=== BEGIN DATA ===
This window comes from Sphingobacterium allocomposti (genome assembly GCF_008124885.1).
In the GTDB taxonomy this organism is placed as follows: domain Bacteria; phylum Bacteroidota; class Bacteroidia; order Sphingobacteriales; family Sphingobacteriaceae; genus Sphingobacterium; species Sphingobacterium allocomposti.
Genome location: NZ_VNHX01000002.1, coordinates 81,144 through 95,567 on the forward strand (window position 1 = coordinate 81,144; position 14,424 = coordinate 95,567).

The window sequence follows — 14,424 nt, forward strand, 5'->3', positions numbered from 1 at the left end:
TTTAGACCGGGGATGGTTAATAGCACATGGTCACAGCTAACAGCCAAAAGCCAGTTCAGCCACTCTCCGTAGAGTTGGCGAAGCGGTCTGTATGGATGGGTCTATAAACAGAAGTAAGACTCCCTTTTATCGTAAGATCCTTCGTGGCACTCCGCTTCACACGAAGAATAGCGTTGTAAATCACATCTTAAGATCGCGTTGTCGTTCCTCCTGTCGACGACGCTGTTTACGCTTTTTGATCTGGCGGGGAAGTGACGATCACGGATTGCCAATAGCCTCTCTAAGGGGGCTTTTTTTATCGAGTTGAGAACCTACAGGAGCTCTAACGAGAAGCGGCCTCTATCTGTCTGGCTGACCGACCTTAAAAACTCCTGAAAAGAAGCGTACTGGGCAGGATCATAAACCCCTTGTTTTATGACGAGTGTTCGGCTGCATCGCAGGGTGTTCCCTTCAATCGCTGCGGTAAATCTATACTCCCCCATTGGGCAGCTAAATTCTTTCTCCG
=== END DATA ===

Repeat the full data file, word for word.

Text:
This window comes from Sphingobacterium allocomposti (genome assembly GCF_008124885.1).
In the GTDB taxonomy this organism is placed as follows: domain Bacteria; phylum Bacteroidota; class Bacteroidia; order Sphingobacteriales; family Sphingobacteriaceae; genus Sphingobacterium; species Sphingobacterium allocomposti.
Genome location: NZ_VNHX01000002.1, coordinates 81,144 through 95,567 on the forward strand (window position 1 = coordinate 81,144; position 14,424 = coordinate 95,567).

The window sequence follows — 14,424 nt, forward strand, 5'->3', positions numbered from 1 at the left end:
TTTAGACCGGGGATGGTTAATAGCACATGGTCACAGCTAACAGCCAAAAGCCAGTTCAGCCACTCTCCGTAGAGTTGGCGAAGCGGTCTGTATGGATGGGTCTATAAACAGAAGTAAGACTCCCTTTTATCGTAAGATCCTTCGTGGCACTCCGCTTCACACGAAGAATAGCGTTGTAAATCACATCTTAAGATCGCGTTGTCGTTCCTCCTGTCGACGACGCTGTTTACGCTTTTTGATCTGGCGGGGAAGTGACGATCACGGATTGCCAATAGCCTCTCTAAGGGGGCTTTTTTTATCGAGTTGAGAACCTACAGGAGCTCTAACGAGAAGCGGCCTCTATCTGTCTGGCTGACCGACCTTAAAAACTCCTGAAAAGAAGCGTACTGGGCAGGATCATAAACCCCTTGTTTTATGACGAGTGTTCGGCTGCATCGCAGGGTGTTCCCTTCAATCGCTGCGGTAAATCTATACTCCCCCATTGGGCAGCTAAATTCTTTCTCCG